that was a primitive kind of platypus. Early echidnas left the water to live on land. They eat ants, bugs, worms, etc,
like hedgehogs. Monotremes are more closely related to Marsupials (the pouched mammals) than they are to Placental mammals
(all other mammals). Learn more about the different kinds of echidnas from Wildcare Australia. Going in Animals.

 

 

Oldest Human Skeleton in the Americas

Naia.png

A teenage girl left her remains in Yucutan 13,000 years ago. Her DNA says she was 100% Native American.
How did her people get to the Gulf coast of Mexico? Did their ancestors walk from Siberia? Watch this video!
Going in Ancient History and Archaeology

 

 

Bubble Net Feeding Watch humpbacks team up to herd and feast on bait balls of herring and other small, schooling fish.

Humpbacks feed Smaller.jpg

Ingenious Bubble Net Fishing - BBC - David Attenbrough

Humpback Whale: Hunting Technique Short and fact filled

Whales Team Up in Amazing Bubble-Net Hunt | National Geographic Only 1:45 long and very close-up

Norwegian fishermen have close encounter with hunting humpback whales In a fjord near Tromsø

Going in Animal Cams

 

 

Old-Norse-Map-of-the-Viking-World-300x300.jpg

Old Norse Map of the Viking World "The geographical range of Viking exploration between the 9th and 12th centuries AD was amazing. From their Northern European homelands in today’s Norway, Denmark and Sweden they used the Norwegian and Baltic Seas to engage with the world as looters, traders, colonists and mercenaries." Clicking on the map enlarges it - you could go from the 768 X 364 size up to a 5039 X 2413 monster with several intermediate sizes, if you wanted. All the placenames are in Old Norse. The map also comes in modern English, as a guide. Going in Ancient History and Archaeology and in Maps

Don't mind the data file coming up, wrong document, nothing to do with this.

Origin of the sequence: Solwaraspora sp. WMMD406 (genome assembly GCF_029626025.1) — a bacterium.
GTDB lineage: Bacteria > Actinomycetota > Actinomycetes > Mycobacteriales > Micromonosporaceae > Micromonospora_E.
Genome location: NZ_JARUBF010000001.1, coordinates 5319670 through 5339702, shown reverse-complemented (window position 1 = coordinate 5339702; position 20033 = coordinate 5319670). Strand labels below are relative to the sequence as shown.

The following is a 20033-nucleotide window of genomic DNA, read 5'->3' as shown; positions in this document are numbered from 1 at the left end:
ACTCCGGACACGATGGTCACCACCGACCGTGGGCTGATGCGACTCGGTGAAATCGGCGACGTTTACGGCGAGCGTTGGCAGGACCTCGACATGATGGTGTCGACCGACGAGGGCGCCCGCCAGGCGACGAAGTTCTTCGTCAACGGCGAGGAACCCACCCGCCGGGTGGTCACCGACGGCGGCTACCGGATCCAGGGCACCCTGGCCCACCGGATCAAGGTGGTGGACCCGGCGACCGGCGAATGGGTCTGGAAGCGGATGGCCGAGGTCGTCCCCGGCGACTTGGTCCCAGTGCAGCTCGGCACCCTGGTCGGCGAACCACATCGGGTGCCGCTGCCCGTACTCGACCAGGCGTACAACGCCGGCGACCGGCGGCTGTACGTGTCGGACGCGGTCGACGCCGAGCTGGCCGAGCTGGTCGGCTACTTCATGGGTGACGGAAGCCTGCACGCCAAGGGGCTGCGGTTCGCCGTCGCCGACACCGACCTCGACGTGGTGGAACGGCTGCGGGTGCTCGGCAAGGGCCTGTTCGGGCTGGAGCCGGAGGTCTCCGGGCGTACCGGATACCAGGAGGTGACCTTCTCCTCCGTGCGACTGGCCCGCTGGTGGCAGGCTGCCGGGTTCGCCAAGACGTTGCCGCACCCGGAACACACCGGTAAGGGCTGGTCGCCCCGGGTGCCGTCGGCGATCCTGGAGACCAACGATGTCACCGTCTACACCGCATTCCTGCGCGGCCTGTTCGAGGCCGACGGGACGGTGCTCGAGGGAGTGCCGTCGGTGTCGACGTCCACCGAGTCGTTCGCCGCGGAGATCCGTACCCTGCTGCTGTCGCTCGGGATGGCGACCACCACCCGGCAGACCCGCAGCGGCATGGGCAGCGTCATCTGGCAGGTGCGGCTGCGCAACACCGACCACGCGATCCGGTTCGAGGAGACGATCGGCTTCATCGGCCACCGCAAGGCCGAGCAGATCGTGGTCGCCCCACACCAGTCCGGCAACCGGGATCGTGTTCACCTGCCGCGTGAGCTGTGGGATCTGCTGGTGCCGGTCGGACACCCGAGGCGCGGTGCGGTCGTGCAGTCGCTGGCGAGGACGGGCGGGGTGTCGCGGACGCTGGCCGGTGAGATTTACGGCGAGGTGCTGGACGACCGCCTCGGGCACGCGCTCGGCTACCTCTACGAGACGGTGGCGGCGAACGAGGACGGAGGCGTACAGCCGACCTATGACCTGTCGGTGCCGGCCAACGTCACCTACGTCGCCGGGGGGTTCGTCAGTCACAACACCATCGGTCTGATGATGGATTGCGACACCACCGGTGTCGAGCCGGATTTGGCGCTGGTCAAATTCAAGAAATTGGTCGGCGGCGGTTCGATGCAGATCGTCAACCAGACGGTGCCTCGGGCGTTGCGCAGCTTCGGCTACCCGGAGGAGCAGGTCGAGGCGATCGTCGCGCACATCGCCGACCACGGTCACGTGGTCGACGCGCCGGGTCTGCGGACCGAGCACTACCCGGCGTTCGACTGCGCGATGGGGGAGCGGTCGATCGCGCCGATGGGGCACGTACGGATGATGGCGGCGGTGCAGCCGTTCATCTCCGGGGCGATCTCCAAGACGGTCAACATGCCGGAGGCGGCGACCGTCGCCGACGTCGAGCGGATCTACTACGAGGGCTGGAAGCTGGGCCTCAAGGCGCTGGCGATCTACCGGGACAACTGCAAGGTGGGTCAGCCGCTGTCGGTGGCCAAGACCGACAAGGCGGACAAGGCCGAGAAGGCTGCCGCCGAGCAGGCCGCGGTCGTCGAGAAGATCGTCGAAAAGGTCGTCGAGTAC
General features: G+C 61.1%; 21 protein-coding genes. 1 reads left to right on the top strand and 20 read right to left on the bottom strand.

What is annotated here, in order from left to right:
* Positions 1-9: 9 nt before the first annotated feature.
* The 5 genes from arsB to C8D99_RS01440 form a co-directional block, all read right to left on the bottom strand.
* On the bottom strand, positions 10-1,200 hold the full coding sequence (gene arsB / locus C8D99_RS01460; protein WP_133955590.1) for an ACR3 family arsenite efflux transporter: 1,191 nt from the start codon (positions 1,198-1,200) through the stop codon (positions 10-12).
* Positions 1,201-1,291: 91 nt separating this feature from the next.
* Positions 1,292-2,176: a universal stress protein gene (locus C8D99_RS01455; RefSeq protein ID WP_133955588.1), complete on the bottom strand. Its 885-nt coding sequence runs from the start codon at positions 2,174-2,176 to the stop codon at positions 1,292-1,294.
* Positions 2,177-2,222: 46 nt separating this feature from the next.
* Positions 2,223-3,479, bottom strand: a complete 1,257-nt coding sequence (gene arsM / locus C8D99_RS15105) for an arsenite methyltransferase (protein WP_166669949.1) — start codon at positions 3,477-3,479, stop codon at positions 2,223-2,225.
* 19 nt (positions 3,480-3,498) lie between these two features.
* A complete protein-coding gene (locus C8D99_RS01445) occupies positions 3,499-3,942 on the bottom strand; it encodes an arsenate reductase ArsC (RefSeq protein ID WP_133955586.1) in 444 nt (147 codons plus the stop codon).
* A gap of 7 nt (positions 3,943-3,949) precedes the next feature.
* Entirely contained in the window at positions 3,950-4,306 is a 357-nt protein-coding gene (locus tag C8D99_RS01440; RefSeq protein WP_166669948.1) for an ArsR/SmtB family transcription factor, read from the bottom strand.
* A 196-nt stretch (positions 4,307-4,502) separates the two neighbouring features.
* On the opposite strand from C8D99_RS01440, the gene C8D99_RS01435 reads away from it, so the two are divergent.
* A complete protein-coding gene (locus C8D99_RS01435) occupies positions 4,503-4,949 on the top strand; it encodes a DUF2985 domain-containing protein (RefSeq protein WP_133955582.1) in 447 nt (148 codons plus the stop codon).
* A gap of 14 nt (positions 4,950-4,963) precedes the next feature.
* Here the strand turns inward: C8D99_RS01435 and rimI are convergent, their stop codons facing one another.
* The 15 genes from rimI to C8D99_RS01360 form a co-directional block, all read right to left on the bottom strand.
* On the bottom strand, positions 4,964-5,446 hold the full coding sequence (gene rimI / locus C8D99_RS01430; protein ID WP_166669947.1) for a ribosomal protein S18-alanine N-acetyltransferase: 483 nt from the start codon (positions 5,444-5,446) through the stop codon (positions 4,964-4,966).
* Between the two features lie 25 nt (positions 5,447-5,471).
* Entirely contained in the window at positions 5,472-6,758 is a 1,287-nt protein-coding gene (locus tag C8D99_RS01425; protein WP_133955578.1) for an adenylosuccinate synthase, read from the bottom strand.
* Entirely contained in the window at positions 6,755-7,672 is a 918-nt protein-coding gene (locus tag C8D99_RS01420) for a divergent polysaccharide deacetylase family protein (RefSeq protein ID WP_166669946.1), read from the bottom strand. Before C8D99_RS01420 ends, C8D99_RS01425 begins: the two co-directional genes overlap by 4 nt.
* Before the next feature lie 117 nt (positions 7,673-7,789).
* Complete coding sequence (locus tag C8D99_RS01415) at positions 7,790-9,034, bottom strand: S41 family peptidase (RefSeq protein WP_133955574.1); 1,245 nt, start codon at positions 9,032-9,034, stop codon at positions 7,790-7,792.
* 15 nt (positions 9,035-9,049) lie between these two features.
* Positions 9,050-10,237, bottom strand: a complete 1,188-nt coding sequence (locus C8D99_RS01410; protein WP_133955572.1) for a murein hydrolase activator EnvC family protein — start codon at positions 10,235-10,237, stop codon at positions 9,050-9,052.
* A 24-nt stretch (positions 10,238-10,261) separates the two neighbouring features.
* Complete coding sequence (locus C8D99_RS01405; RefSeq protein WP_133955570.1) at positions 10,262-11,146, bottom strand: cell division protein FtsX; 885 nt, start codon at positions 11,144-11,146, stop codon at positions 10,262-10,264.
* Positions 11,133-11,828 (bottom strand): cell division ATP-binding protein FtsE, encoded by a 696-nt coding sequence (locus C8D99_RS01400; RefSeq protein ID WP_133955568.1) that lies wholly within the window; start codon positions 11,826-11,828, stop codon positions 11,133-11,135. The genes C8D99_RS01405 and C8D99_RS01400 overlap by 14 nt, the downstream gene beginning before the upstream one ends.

Ancient Australian Astronomical Observatory "An ancient Aboriginal site at a secret location in the Victorian bush could be the oldest astronomical observatory in the world, pre-dating Stonehenge and even the Great Pyramids of Giza...Scientists studying the Wurdi Youang stone arrangement say it could date back more than 11,000 years. It's "a stone arrangement where you mark off the seasons throughout the year with the solstices and equinoxes." Just like Stonehenge and other places in the UK and Ireland. Has a good video and lots of reading! Going in Ancient History and Archaeology and in Astronomy

 

 

 

 

Winnemucca petroglyph is between 10,500 to 14,800 years old.jpgWinnemucca Petroglyphs: Oldest Rock Art in North America

"New analysis suggests these petroglyphs are the oldest North America,
dating back to between 10,500 and 14,800 years ago."
This long article has a map of the area. The article covers
the who, what. when. where, and why.
Going in Ancient History and Archaeology

 

 

 

 

 

 

 

 

 

Eyes on Exoplanets This NASA site will fly you to any planet you wish—as long as it's far beyond our solar system. This fully rendered 3D universe is scientifically accurate, allowing you to zoom in for a close look at more than 1,000 exotic planets known to orbit distant stars. Requires a one-time download of the app. Then, get out there and see what you can find!
exoplanet.jpg Going in Astronomy